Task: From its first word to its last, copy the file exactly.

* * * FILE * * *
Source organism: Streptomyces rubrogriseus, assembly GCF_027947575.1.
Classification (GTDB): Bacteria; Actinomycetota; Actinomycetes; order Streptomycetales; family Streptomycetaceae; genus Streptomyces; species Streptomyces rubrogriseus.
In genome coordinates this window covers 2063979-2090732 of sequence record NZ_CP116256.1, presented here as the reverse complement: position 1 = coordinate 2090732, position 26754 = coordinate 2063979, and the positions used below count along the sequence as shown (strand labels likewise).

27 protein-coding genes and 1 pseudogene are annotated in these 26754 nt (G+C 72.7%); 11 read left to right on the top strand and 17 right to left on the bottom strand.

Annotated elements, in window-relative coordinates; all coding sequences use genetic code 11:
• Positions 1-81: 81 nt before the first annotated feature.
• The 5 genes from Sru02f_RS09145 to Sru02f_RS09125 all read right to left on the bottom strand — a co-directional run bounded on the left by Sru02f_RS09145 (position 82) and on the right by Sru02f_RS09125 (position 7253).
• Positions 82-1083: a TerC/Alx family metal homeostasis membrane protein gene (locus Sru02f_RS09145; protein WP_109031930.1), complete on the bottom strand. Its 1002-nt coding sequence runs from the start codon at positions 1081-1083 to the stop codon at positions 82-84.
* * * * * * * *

Source organism: Streptomyces rubrogriseus, assembly GCF_027947575.1.
Classification (GTDB): Bacteria; Actinomycetota; Actinomycetes; order Streptomycetales; family Streptomycetaceae; genus Streptomyces; species Streptomyces rubrogriseus.
In genome coordinates this window covers 2063979-2090732 of sequence record NZ_CP116256.1, presented here as the reverse complement: position 1 = coordinate 2090732, position 26754 = coordinate 2063979, and the positions used below count along the sequence as shown (strand labels likewise).

27 protein-coding genes and 1 pseudogene are annotated in these 26754 nt (G+C 72.7%); 11 read left to right on the top strand and 17 right to left on the bottom strand.

Annotated elements, in window-relative coordinates; all coding sequences use genetic code 11:
• Positions 1-81: 81 nt before the first annotated feature.
• The 5 genes from Sru02f_RS09145 to Sru02f_RS09125 all read right to left on the bottom strand — a co-directional run bounded on the left by Sru02f_RS09145 (position 82) and on the right by Sru02f_RS09125 (position 7253).
• Positions 82-1083: a TerC/Alx family metal homeostasis membrane protein gene (locus Sru02f_RS09145; protein WP_109031930.1), complete on the bottom strand. Its 1002-nt coding sequence runs from the start codon at positions 1081-1083 to the stop codon at positions 82-84.